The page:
The Walk Shop has been an institution in Berkeley since 1978, offering a wide selection of European- and American-made shoes for women and men. Brands featured include Ecco, Clarks, Merrell, New Balance and more. Walk Shop staff first measure for length and width, then examine feet for any problems that need to be taken into account when finding the right pair of shoes to suit an individual’s lifestyle.
Footwear etc.’s website puts the company’s philosophy plainly: “If it’s uncomfortable, we simply don’t sell it.” With a focus on remedying foot and leg problems in customers, the staff at the store’s many Peninsula locations will fit customers with fashionable and comfortable shoes. The selection at Footwear etc. ranges from outdoor shoes to slippers and everything in between for men, women and children.
On the Run
Shoes on Solano
The Walk Shop
Toys are an essential part of childhood, helping kids to learn while they play, nurturing their brain development and social skills, too. Puzzles, dolls, balls and more all have a place on the shelves of these Bay Area toy stores.
The Ark has two locations in San Francisco, plus one in Berkeley. The store opened to provide toys and games that met Waldorf School standards but has since expanded. With everything from outdoor games to wooden toys, musical instruments and construction sets, it now specializes in “all-around fun toys that challenge our imaginations and expand our capacity to think and grow,” the website says.
“We are a children’s toy store that specializes in toys that promote open-ended, creative play,” says the co-owner of Mr. Mopps’, Devin McDonald. The Berkeley store carries specialty toys at all price points that serve as an alternative to mass-produced toys found in large chain stores. McDonald hopes to expand in the fall to include a children’s book store a few doors down from the shop in Berkeley.
A collection of more than 1,000 items at Palo Alto Sport Shop and Toy World means that classic, educational and active toys will always be in stock. The store has been serving Palo Alto since 1930, providing educational and fun toys to children of all ages. A new website makes it even easier to shop for toys and sporting goods, which can be shipped directly to the buyer’s home.
Palo Alto Sport Shop & Toy World
Nordstrom swept this category for two main reasons: high-quality merchandise and stellar customer service.
Bay Area shoppers trust Nordstrom to provide a positive shopping experience, with its well maintained and appealingly laid out stores. Everything from formal to casual wear is available for men, women and children, with designer products displayed alongside moderately priced items. Nordstrom also boasts a relaxed return policy, taking the stress off buying.
As the Billy Crystal character Fernando once said, “You look mah-velous.” But that look has to start somewhere. These Bay Area boutiques have the clothes and accessories to help you look great so you can feel great, too. Make that marvelous.
Ambiance has four San Francisco locations, and while each is tailored to the aesthetic of its neighborhood, the boutique continues to be the city’s “famously romantic store with a modern edge,” owner Donna O’Leary says. Customers can make appointments with stylists to receive wardrobe advice for no charge. The store is known for its vintage dresses, premium denim and pieces from brands hard to find anywhere else.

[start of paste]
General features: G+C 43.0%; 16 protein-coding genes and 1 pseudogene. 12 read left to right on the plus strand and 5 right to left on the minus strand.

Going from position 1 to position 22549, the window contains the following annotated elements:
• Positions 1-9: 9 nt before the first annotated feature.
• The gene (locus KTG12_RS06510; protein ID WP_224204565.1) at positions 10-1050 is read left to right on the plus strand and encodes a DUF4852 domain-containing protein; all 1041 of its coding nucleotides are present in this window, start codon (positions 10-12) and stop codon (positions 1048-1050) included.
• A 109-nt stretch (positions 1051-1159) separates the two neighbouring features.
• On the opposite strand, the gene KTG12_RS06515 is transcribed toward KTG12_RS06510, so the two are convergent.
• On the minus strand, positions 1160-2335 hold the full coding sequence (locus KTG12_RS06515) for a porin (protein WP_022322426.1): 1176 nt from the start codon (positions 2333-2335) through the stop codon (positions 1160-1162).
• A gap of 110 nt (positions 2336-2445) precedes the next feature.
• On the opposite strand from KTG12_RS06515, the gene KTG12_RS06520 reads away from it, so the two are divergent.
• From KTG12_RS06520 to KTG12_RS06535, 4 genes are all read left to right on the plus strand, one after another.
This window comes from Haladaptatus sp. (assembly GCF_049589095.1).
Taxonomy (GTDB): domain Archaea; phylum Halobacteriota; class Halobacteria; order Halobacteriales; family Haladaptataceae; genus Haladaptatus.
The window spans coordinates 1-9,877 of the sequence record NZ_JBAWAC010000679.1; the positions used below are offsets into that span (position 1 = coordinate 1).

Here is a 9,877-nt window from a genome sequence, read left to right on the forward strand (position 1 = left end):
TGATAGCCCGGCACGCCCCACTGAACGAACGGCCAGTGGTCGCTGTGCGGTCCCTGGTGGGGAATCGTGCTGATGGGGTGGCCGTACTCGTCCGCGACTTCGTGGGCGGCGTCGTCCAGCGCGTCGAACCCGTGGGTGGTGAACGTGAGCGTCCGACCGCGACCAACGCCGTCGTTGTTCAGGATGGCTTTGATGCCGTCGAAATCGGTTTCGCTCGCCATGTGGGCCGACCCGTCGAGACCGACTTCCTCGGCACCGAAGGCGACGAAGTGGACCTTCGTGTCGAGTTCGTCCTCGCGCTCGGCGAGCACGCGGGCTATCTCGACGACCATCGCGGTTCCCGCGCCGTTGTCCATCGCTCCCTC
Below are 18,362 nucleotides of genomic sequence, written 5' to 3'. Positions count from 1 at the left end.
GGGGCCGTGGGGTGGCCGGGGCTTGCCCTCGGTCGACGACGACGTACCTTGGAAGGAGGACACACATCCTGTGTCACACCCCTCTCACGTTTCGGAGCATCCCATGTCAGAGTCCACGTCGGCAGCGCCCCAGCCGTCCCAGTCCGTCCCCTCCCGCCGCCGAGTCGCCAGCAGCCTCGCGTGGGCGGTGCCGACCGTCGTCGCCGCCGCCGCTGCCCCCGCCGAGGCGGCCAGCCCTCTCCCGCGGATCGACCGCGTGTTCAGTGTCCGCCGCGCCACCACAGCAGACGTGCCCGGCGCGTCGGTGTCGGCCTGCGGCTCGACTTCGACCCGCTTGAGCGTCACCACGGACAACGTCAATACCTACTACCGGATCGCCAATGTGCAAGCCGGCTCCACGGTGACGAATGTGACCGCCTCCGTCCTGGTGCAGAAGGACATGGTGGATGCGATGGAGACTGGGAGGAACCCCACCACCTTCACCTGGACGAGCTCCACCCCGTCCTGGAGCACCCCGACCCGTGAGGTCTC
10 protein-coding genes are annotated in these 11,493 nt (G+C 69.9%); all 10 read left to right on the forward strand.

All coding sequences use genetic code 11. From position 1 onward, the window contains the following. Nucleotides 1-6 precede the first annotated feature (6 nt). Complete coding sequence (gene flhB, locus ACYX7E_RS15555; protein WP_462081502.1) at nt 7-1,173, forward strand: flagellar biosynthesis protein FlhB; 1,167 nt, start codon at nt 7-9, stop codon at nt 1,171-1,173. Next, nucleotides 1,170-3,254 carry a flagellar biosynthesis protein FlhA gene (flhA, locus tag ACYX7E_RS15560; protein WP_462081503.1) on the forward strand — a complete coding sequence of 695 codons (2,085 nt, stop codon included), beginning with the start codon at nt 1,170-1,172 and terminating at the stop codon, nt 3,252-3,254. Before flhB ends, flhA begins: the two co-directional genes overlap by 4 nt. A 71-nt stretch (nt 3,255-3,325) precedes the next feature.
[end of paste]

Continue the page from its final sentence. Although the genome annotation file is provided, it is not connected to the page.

At Urbanity, an upscale consignment boutique on Berkeley’s Solano Avenue, customers can enjoy a sustainable shopping experience while browsing the store’s collection of designer consignment clothes, shoes and accessories. Resale merchandise is available in the store, online and at Urbanity’s eBay store.
Readers recommend Francesca’s, with several locations in the Peninsula/South Bay, for its variety of clothing, accessories and trinkets. The inventory is restocked regularly so customers can expect to see new, fashion-forward items each time they visit.
iPods, iTunes and other music delivery systems may become obsolete sooner rather than later, but Amoeba isn’t going anywhere. This funky Bay Area retail record store draws customers who still savor the experience of browsing through vinyl LPs, CDs and more in the company of fellow music lovers.
Amoeba opened its first store in Berkeley in 1990. The San Francisco location opened in 1997 on Haight Street, and the Hollywood store opened in 2001. Each has grown to accommodate Amoeba’s collection of rare vinyl. The store also sells 78s, 45s and turntables, as well as “everything from DVDs, Blu-rays, LPs, CDs, posters, pop culture books and music books,” partner Joe Goldmark says. All are available in the store and on the website.
Amoeba prides itself on supporting the local and global community, raising money for a variety of causes. It also sponsors several free in-store concerts a year, Goldmark says, featuring such artists as Tenacious D, Elvis Costello and Steve Earle.
The store is known for its customer service and dog-friendly vibe. “We’re the counterculture megastore,” Goldmark says.
San Francisco & East Bay
San Francisco • (415) 831-1200
Berkeley • (510) 549-1125